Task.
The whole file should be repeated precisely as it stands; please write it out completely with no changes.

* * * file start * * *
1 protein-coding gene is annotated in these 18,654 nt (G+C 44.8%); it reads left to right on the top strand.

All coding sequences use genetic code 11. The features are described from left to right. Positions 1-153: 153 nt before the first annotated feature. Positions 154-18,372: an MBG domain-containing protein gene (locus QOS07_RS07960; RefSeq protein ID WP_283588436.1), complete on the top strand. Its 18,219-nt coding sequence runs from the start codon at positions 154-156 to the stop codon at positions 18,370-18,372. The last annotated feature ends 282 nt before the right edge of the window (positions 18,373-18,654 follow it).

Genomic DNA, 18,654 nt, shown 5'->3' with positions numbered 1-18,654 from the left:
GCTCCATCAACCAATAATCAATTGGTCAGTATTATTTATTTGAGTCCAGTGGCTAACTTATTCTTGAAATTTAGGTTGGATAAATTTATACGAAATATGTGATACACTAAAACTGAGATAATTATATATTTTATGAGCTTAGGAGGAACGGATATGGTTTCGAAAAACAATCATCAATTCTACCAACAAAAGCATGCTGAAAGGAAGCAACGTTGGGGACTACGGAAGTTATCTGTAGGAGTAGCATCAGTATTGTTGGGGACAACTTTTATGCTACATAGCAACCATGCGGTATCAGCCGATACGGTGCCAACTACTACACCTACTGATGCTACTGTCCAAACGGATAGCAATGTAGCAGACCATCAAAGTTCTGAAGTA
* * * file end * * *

1 protein-coding gene is annotated in these 18,654 nt (G+C 44.8%); it reads left to right on the top strand.

All coding sequences use genetic code 11. The features are described from left to right. Positions 1-153: 153 nt before the first annotated feature. Positions 154-18,372: an MBG domain-containing protein gene (locus QOS07_RS07960; RefSeq protein ID WP_283588436.1), complete on the top strand. Its 18,219-nt coding sequence runs from the start codon at positions 154-156 to the stop codon at positions 18,370-18,372. The last annotated feature ends 282 nt before the right edge of the window (positions 18,373-18,654 follow it).

Genomic DNA, 18,654 nt, shown 5'->3' with positions numbered 1-18,654 from the left:
GCTCCATCAACCAATAATCAATTGGTCAGTATTATTTATTTGAGTCCAGTGGCTAACTTATTCTTGAAATTTAGGTTGGATAAATTTATACGAAATATGTGATACACTAAAACTGAGATAATTATATATTTTATGAGCTTAGGAGGAACGGATATGGTTTCGAAAAACAATCATCAATTCTACCAACAAAAGCATGCTGAAAGGAAGCAACGTTGGGGACTACGGAAGTTATCTGTAGGAGTAGCATCAGTATTGTTGGGGACAACTTTTATGCTACATAGCAACCATGCGGTATCAGCCGATACGGTGCCAACTACTACACCTACTGATGCTACTGTCCAAACGGATAGCAATGTAGCAGACCATCAAAGTTCTGAAGTA